Summer may be winding down but that isn't stopping solar from heating up in New York
While most of us are off doing some form of R&R in the waning days of summer, New York Governor Cuomo is hard at work putting the sun's energy to greater use for the benefit of all New Yorkers. Today he officially made law, three solar energy tax exemption bills with the backing of bi-partisan support in the New York state legislature. These three bills (details below) will help New York continue to grow its clean economy and meet the goal of his NY-Sun initiative “to quadruple* the amount of solar in New York State by 2013.”
We commend Governor Cuomo’s leadership in taking this important next step to respond to the call from New Yorkers for more solar energy. We are confident that the Governor and legislature will build off this positive momentum and early success of the NY-Sun Initiative to hammer out a long-term program when they return after the election. Such a commitment would cement New York’s position as a national leader on solar by providing the necessary clarity, longevity and scale to develop this homegrown, job-creating industry.
New York is second in the nation (behind California) in terms of number of solar companies owned and operated in its own borders. (Image is a screenshot from the Solar Energy Industries Association, “State Solar Policy: New York” New York Solar Business Map.)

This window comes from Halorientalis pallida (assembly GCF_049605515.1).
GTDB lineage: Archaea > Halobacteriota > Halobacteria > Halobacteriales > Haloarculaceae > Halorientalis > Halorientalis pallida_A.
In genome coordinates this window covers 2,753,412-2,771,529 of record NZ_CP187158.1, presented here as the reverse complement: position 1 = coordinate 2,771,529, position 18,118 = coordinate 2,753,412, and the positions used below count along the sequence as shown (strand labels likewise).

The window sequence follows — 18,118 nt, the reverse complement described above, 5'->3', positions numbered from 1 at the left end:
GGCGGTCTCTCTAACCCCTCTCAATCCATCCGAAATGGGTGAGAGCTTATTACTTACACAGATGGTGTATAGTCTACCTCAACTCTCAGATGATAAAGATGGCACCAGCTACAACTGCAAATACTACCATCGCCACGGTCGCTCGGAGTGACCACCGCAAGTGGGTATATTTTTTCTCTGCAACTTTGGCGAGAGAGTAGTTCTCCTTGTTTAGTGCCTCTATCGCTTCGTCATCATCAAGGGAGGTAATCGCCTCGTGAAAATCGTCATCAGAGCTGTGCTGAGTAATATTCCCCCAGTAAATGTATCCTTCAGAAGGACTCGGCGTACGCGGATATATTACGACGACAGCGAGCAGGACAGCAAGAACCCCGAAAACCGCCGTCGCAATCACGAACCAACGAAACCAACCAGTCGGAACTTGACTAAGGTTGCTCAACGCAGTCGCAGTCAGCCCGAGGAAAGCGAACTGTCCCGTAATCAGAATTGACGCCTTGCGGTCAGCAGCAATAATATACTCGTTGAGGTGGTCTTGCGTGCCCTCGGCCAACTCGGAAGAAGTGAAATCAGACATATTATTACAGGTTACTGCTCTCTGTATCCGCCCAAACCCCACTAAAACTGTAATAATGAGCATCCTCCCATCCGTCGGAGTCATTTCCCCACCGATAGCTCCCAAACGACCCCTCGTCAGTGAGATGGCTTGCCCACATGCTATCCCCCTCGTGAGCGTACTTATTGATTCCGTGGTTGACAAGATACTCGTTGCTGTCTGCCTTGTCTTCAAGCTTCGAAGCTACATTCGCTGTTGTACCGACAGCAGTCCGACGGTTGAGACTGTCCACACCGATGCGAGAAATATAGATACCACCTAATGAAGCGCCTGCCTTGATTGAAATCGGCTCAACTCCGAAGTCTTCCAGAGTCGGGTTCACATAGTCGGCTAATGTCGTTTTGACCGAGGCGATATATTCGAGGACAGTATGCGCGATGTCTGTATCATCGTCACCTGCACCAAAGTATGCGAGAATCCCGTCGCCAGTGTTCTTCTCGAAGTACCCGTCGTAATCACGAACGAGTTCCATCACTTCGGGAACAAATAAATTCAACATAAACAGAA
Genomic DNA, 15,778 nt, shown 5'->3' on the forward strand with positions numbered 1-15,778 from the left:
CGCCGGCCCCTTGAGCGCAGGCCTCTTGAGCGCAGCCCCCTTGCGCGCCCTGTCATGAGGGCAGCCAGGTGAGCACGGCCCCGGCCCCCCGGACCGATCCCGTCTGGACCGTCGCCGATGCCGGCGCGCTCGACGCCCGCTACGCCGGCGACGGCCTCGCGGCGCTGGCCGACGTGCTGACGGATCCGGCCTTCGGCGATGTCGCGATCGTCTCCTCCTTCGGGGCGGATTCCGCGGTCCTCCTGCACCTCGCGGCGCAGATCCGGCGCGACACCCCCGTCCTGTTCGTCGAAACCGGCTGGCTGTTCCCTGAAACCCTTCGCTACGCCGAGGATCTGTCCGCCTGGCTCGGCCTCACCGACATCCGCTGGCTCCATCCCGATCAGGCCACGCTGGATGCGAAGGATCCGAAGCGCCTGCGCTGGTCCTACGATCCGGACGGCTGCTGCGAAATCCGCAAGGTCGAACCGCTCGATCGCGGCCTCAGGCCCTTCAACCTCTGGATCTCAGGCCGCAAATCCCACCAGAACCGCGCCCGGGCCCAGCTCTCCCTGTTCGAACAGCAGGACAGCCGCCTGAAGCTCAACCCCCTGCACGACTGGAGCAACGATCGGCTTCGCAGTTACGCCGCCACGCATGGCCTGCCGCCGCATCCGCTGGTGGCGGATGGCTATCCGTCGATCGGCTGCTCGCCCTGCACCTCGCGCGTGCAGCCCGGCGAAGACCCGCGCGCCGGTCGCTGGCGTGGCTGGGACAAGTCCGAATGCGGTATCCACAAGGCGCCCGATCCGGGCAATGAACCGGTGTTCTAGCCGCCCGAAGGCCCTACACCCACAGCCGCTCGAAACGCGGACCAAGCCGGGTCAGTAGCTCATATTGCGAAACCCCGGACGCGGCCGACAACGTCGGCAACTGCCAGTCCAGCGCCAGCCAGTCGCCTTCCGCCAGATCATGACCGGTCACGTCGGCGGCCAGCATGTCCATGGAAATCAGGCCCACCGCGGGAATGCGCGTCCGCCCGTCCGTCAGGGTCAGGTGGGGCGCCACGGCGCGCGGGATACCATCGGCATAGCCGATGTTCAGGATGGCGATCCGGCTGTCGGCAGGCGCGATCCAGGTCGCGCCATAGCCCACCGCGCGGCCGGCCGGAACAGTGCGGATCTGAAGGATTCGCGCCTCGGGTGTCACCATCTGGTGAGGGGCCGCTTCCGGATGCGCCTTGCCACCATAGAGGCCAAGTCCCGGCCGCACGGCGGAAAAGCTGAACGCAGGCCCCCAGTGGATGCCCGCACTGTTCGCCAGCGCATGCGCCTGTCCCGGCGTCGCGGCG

Here are more details on the solar tax exemptions signed into law by Governor Cuomo today:
- A.34b/S.149b expands the 25% tax credit on eligible residential systems to include leased systems.
- A.5522b/S.3203b exempts the sale and installation of commercial solar energy systems equipment from sales and compensating use taxes; grants municipalities the option to grant such exemption from local sales and use taxes.
- A.10620/S.7711 Extends NYC property tax credit (set to expire in 2013) and extends it to 2015.
In addition to these new laws, the state has several other policies in place to promote solar investment, including a feed-in tariff through Long Island Power Authority (LIPA), a New York State Energy Research and Development Authority (NYSERDA) customer-sited tiered program, and net metering rules via investor-owned utilities that credit customers for excess power generated on-site.
*According to the NY-Sun Initiative FAQ page, "quadrupling" will result in approximately 120 megawatts (MW) of new solar installations (240 MW total) in New York by the end of 2013.